Scottish rugby legend Doddie Weir has revealed he has been diagnosed with the life-limiting illness Motor Neurone Disease (MND) as he pledged his support to a campaign to raise awareness of the condition.

The former British and Irish Lion– winner of 61 caps for Scotland and an award-winning after-dinner speaker and MC – said he would also devote his time to fund-raising for an Edinburgh research centre.

George Weir, better known as Doddie, said: ''Over the past few months a number of friends and family have raised concerns surrounding my health. I think then, that on this day set to help raise awareness of the condition, I should confirm that I too have Motor Neurone Disease. I should like to take this opportunity to thank the National Health Service in recognising then diagnosing this, as yet, incurable disease.

“I am currently on holiday in New Zealand with Kathy and the boys and when we return, I will devote my time towards assisting research and raising awareness and funds to help support fellow sufferers. There are plans in place to create a charitable foundation to help in any way we can and we will share these details with you after our family trip.”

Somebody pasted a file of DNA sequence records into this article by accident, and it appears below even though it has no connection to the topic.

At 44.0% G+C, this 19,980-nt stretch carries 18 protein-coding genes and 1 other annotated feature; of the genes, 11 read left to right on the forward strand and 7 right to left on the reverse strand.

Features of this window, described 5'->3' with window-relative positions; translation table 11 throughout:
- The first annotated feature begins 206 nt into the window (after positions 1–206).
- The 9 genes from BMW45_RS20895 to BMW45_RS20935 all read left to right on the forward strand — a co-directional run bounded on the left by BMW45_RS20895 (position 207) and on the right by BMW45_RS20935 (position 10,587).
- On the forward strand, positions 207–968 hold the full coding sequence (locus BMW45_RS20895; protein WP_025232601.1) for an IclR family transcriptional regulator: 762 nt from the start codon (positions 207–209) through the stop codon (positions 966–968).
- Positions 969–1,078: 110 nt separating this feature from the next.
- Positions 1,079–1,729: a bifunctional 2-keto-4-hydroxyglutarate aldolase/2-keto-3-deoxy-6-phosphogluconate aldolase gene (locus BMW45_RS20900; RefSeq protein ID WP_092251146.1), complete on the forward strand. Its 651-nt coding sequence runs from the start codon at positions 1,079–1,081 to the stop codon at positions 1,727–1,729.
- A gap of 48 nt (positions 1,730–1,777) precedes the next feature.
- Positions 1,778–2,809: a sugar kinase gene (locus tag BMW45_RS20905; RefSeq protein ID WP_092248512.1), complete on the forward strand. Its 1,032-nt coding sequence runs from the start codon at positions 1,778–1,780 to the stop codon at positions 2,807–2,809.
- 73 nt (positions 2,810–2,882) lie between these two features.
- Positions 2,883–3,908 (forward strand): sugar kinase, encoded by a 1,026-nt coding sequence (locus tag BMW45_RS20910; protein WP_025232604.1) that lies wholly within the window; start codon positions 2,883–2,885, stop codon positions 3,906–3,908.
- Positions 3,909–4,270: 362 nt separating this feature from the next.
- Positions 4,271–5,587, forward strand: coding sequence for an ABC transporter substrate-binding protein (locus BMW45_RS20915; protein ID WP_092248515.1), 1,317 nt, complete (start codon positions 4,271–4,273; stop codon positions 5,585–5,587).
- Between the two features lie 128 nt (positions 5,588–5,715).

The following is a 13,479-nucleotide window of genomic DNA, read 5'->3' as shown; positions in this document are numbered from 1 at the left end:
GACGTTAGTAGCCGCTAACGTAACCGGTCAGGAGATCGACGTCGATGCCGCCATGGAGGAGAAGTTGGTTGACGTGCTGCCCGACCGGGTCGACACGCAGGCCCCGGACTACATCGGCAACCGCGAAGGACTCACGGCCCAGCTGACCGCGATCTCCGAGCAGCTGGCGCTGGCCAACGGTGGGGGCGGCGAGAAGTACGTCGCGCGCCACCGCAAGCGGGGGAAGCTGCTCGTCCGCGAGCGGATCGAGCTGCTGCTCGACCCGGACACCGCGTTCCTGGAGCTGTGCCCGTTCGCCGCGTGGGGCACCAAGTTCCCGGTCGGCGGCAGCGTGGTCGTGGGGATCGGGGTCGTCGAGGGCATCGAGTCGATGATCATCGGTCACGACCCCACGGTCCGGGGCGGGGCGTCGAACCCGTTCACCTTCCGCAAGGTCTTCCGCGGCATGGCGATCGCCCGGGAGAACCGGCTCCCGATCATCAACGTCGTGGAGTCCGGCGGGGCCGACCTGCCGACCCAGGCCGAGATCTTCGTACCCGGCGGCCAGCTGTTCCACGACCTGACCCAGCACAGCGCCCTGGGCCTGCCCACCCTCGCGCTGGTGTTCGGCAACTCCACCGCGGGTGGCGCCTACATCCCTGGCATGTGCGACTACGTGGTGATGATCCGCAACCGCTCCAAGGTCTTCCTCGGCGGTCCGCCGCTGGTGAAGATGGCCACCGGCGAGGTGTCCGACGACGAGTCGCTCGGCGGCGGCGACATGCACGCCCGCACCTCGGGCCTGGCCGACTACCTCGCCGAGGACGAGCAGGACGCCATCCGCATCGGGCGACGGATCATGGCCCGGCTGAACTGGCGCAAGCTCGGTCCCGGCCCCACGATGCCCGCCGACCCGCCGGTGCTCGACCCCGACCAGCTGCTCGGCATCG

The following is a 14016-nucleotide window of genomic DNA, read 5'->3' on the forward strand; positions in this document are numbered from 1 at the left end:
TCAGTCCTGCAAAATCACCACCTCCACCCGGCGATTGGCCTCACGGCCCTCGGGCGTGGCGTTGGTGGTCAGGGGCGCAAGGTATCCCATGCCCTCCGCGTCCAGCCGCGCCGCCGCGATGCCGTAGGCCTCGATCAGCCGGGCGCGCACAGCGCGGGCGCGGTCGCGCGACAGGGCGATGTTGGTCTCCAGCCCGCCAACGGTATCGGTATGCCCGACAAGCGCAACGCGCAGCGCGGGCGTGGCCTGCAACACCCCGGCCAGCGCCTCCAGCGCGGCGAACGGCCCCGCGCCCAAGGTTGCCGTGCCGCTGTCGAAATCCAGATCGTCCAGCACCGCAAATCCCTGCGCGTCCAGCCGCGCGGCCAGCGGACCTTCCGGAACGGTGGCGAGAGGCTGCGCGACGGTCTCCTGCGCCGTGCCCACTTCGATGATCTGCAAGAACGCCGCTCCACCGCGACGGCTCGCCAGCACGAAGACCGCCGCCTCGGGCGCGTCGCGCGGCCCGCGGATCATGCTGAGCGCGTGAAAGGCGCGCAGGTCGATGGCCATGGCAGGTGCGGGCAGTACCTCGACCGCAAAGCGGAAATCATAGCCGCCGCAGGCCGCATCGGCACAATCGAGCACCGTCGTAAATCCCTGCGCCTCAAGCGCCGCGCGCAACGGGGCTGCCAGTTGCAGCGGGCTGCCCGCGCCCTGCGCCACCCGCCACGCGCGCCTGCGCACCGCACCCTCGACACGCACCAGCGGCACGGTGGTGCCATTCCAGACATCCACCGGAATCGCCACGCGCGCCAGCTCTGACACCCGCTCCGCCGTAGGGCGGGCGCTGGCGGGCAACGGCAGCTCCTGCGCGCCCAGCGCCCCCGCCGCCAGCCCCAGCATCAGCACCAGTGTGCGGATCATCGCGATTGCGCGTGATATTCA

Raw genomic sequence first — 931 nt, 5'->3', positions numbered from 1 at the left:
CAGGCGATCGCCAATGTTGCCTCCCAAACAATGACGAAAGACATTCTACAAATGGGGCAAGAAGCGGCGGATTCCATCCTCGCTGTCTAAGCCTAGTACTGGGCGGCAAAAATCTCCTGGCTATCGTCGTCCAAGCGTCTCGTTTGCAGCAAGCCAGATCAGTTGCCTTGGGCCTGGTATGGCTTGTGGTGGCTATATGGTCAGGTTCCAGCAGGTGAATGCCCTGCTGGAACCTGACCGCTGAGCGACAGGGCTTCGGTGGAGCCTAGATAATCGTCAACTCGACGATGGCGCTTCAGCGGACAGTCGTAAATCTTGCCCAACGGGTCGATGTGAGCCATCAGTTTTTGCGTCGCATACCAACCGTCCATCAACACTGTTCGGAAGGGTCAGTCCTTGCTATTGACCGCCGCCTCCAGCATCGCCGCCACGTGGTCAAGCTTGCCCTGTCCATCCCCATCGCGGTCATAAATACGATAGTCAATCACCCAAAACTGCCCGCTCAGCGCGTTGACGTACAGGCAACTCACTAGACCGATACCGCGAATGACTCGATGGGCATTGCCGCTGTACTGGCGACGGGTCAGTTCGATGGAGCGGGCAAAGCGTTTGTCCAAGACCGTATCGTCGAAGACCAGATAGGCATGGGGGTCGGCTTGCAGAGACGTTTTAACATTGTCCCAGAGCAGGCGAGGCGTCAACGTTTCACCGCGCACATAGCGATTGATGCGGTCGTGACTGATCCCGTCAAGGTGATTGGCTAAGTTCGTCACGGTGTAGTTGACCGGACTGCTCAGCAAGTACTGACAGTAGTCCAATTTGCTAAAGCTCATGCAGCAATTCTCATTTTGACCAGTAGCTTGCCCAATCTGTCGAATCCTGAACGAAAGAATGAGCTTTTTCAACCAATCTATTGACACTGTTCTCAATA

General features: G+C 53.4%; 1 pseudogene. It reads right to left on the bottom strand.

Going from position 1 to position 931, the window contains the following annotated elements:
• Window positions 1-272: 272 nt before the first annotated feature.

MND, also known as Lou Gehrig's Disease, is a progressive and incurable disease. Other prominent sufferers include scientist Stephen Hawking, poverty campaigner Bob Holman, and Scottish political activist Gordon Aikman, who died in February.

It occurs when cells which usually transmit messages from the brain and spinal cord to telling muscles in the body what to do break down. Messages from the nerves gradually stop reaching the muscles, which causes them to weaken and waste away.

Doddie is supporting researchers in their quest to better understand the disease, in the hope that it will eventually lead to new therapies and has pledged his support for research at the Euan MacDonald Centre, a Scotland-wide research initiative based at the University of Edinburgh.

Professor Siddharthan Chandran, Director of the Euan MacDonald Centre for Motor Neurone Disease Research, said: “We are immensely grateful to Doddie for his support at this difficult time for him and his family. Working in partnership with other researchers and charities such as MND Scotland, our goal is to bring forward the day when there are effective treatments for this very tough condition.”